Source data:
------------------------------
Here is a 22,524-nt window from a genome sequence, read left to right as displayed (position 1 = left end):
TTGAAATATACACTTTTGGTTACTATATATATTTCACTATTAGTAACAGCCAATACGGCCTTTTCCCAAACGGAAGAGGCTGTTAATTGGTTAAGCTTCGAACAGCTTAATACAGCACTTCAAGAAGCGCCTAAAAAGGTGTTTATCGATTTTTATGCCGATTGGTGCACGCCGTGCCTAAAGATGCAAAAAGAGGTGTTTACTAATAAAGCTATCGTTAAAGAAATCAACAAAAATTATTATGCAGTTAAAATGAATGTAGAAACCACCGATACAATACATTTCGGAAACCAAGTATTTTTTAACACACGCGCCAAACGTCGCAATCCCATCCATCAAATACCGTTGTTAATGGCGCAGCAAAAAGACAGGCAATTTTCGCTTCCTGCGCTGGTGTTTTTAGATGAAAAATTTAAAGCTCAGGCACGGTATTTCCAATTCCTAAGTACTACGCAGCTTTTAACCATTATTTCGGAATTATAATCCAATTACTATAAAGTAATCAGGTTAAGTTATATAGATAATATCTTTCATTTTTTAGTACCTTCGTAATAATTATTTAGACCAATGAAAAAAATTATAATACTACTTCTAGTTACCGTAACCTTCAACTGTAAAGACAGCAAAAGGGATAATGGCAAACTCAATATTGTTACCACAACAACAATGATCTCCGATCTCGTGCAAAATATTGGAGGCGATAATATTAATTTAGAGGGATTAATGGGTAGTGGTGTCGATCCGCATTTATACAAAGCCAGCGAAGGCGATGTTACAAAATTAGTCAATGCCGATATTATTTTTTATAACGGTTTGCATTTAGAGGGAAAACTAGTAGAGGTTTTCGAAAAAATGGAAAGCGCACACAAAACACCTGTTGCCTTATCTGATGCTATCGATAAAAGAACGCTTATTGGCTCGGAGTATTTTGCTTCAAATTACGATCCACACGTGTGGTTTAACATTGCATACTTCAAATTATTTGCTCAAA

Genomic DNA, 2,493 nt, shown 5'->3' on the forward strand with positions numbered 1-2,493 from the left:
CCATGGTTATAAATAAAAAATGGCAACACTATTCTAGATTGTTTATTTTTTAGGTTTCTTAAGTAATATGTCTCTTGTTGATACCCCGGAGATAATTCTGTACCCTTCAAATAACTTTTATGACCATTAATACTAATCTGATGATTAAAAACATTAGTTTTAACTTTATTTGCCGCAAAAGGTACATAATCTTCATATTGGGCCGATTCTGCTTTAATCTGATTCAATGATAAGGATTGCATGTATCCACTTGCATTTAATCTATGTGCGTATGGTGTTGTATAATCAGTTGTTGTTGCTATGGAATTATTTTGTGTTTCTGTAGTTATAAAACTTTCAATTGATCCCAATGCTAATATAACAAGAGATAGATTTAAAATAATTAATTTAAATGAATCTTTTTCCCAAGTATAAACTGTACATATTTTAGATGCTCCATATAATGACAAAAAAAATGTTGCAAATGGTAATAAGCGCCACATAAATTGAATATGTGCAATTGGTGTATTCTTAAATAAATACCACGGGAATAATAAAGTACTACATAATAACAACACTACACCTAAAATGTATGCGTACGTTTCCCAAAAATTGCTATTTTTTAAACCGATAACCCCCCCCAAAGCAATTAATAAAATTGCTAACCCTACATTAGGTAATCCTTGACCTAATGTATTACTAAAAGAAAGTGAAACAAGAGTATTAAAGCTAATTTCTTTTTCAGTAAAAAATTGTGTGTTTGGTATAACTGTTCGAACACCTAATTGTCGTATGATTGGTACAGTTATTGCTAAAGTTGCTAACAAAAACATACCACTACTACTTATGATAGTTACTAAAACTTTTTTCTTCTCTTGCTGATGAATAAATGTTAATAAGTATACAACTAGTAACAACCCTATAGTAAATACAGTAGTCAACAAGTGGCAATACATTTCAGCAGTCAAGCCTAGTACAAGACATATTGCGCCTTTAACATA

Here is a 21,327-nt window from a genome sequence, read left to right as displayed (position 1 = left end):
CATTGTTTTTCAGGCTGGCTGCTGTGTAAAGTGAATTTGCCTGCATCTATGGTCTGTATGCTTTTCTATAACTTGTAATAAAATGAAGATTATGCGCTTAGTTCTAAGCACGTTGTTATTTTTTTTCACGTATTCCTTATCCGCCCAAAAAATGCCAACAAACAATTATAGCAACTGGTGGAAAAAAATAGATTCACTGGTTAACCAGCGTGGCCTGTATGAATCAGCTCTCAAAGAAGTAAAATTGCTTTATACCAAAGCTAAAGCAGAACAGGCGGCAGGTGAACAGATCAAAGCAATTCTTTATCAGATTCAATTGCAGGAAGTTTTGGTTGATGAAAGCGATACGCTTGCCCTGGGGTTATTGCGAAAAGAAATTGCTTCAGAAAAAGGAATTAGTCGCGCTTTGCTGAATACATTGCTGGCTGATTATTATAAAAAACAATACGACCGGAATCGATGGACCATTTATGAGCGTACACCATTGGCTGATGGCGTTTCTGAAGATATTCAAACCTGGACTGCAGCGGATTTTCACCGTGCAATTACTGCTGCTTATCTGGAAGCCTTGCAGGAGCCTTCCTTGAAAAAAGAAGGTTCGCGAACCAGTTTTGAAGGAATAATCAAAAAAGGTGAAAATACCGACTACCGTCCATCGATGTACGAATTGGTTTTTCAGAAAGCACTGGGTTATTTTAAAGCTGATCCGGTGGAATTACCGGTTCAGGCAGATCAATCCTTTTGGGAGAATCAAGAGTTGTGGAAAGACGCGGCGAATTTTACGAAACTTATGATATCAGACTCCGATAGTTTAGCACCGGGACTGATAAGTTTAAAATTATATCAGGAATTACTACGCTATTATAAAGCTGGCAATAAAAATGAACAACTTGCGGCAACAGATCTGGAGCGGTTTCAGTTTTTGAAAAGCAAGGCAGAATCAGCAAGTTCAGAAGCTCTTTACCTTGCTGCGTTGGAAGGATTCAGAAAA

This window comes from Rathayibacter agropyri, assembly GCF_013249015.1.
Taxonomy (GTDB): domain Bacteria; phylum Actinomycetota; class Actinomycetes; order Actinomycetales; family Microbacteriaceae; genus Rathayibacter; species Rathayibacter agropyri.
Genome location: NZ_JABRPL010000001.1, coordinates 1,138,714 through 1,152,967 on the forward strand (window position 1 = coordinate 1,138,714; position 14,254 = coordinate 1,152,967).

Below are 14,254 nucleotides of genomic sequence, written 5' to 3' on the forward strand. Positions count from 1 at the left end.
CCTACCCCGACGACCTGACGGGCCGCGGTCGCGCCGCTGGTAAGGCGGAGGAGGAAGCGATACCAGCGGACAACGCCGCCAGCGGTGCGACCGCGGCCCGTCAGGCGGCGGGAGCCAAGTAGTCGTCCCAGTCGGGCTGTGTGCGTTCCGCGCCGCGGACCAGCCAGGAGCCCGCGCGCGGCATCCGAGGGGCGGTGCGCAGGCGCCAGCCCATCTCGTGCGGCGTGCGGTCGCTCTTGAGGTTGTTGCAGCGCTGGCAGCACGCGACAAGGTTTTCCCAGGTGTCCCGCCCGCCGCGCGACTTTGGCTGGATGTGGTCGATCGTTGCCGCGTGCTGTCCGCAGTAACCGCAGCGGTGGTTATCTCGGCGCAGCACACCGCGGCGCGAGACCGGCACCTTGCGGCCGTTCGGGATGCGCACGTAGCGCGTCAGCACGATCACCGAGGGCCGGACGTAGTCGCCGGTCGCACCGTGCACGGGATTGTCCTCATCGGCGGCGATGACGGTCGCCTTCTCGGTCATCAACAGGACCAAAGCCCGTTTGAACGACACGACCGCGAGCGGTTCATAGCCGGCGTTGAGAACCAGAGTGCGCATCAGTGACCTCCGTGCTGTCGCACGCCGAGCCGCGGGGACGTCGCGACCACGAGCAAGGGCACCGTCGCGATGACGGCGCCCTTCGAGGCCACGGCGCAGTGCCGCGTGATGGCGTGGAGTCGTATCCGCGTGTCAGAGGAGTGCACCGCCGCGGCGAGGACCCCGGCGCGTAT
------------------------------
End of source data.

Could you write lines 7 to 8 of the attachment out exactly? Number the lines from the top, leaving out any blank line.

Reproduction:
This window comes from Rathayibacter agropyri, assembly GCF_013249015.1.
Taxonomy (GTDB): domain Bacteria; phylum Actinomycetota; class Actinomycetes; order Actinomycetales; family Microbacteriaceae; genus Rathayibacter; species Rathayibacter agropyri.